“Lost” has turned fans into critics and critics, including this one, into semiprofessional fans, and in both cases you can sense that some exhaustion has set in. The mood among many of the show’s followers as they confront Sunday’s finale seems to be a mixture of regret and relief. Whatever happens to Jack and Kate and Sawyer on Sunday night, we’re getting off the island.

I think there is a sense of relief that the show’s finally coming to an end. I, for one, am kind of glad it is. I can’t help but think that the show’s really undergone a creative decline, and not just in the final season (I’ve been saying that since season 2, and even stopped watching it completely around episode 12 of season 2, before getting dragged back into it by friends and family). It is interesting to see how the relationship between creator and audience has evolved though.

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3 Comments »

  1. Great post!! It makes me sad to think how one finale can trump years and years of enjoyable television for some people. How if the ending sucks then the entire show did? It’s simply not true. There’s a series, and then there’s its final episode. It may make the inertia of the series lackluster but there is no denying that if you loved those episodes, the writers were doing their job… they just weren’t as perfect as we’d like them to be.

    Comment by Ximena — June 14, 2010 @ 8:22 pm

  2. Just stumbled across this and had a thought.

    The finales you site in the opening paragraph are all episodic shows. The finale can’t ruin those (short of absurdities like killing everyone) becuase there is no overall story to ruin. There’s just a bunch of individual episodes. Lots of people didn’t really care for the Seinfeld finale, but it doesn’t really matter becuase the body of the work still stands in isolation from it.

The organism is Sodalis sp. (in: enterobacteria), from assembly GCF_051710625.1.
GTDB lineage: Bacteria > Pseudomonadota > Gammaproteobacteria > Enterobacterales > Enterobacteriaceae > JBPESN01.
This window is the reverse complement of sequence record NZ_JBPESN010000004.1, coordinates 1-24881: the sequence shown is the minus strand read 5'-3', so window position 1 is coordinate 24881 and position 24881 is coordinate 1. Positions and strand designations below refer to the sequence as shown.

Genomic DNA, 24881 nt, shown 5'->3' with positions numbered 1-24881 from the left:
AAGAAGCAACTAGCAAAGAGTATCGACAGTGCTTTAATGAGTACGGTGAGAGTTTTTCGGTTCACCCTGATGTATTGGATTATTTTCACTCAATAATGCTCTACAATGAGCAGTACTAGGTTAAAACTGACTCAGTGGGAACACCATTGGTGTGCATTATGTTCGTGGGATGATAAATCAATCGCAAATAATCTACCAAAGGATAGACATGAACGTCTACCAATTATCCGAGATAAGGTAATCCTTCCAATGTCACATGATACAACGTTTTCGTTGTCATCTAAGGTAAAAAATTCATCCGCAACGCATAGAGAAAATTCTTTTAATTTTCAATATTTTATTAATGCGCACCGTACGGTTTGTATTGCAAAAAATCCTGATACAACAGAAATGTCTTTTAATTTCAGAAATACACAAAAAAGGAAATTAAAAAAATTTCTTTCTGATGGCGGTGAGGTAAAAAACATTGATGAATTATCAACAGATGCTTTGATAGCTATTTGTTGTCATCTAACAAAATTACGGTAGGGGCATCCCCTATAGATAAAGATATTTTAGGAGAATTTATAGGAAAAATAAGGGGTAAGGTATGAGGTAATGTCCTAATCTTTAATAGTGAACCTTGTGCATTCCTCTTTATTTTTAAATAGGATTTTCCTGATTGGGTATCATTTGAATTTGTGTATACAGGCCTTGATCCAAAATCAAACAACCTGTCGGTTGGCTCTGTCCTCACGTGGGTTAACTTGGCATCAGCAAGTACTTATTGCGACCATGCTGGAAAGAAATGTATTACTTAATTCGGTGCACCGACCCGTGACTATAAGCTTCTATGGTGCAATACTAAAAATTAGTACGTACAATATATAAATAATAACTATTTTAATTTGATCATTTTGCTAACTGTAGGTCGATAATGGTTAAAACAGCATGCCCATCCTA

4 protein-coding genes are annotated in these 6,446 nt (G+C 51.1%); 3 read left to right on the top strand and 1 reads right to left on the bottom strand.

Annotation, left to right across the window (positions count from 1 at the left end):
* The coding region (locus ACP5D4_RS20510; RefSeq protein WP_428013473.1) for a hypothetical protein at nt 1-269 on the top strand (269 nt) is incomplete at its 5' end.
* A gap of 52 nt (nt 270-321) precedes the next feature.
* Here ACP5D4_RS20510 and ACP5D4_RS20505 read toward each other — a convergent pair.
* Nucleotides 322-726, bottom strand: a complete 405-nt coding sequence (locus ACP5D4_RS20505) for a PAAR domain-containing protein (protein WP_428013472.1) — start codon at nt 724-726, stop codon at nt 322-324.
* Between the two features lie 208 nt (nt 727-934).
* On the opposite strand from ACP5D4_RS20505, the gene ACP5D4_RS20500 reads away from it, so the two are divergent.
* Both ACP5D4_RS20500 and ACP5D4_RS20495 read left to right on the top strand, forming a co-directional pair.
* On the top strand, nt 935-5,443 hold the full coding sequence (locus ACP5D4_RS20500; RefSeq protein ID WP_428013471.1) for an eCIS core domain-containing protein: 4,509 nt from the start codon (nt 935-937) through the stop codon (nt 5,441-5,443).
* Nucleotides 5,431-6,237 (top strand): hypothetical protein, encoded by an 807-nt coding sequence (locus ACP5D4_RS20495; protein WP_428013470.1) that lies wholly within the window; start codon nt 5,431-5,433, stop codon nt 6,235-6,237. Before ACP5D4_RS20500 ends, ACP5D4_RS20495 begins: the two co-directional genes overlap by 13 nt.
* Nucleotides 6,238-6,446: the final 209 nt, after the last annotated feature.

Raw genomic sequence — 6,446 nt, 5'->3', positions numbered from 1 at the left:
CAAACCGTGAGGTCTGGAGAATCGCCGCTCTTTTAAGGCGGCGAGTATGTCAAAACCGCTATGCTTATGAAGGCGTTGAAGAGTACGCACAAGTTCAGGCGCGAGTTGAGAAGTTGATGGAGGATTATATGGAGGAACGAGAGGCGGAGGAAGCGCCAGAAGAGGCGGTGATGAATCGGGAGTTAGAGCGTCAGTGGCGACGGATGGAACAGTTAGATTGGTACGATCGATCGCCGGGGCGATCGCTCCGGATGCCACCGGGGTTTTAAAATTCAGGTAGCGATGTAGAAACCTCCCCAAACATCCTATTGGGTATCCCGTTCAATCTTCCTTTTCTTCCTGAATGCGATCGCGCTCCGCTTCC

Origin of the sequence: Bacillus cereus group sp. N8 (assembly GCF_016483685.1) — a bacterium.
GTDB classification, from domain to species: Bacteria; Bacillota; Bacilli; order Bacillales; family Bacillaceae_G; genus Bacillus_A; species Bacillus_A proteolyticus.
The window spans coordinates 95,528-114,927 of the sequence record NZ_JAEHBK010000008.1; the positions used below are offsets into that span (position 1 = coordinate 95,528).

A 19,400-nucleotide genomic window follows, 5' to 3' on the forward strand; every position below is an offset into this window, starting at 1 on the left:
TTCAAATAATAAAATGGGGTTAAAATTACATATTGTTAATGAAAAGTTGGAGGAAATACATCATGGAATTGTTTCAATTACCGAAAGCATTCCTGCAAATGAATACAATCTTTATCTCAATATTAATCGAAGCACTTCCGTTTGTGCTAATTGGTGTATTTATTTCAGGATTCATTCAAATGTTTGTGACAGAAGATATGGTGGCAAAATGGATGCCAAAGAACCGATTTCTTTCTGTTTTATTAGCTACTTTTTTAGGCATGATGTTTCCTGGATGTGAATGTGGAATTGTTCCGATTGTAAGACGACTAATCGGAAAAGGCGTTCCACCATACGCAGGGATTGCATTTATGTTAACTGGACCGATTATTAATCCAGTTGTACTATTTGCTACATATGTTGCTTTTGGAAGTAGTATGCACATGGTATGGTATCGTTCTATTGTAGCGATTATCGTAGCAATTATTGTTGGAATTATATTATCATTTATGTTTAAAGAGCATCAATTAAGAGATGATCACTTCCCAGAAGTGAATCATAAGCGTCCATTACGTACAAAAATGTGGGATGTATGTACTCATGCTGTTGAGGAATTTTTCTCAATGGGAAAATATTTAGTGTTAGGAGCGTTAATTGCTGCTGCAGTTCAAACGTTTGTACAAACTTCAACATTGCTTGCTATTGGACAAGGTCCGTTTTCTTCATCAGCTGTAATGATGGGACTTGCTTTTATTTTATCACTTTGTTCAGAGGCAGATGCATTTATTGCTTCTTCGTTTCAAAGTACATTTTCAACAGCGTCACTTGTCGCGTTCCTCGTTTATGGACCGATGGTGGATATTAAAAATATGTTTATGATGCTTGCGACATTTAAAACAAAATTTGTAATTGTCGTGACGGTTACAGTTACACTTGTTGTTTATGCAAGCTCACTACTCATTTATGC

Maybe the problem specifically arises when you have a series that claims to be telling an overall story. That puts a lot more pressure on the finale to “complete” the show. And I can see people maybe thinking it ruins the overall story, since it’s all connected, if the finale fails badly enough.

    Comment by Delaney — August 23, 2010 @ 1:05 pm

  3. Battlestar Galactica was supposed to be a story arch that streched the entire series. And it wasn’t just the finale that I had an issue with. It was the half hazard writing of the end of the 3rd season, and the entire 4th season.

    The backlash has been considerable. “Caprica”, the prequel to BSG was ripped off the SYFY network in the middle of it’s first season due to paultry ratings. I am one of the BSG fans that refused to watch “Caprica” because of my dislike of the handling of BSG. I know I’m not the only one who did not watch “Caprica” as a direct result of BSG.

    I see there is another BSG series now in the works. “BSG Blood & Chrome”. I won’t watch that either, since I already know how badly the ending is written.

    Comment by alex — November 24, 2010 @ 3:43 pm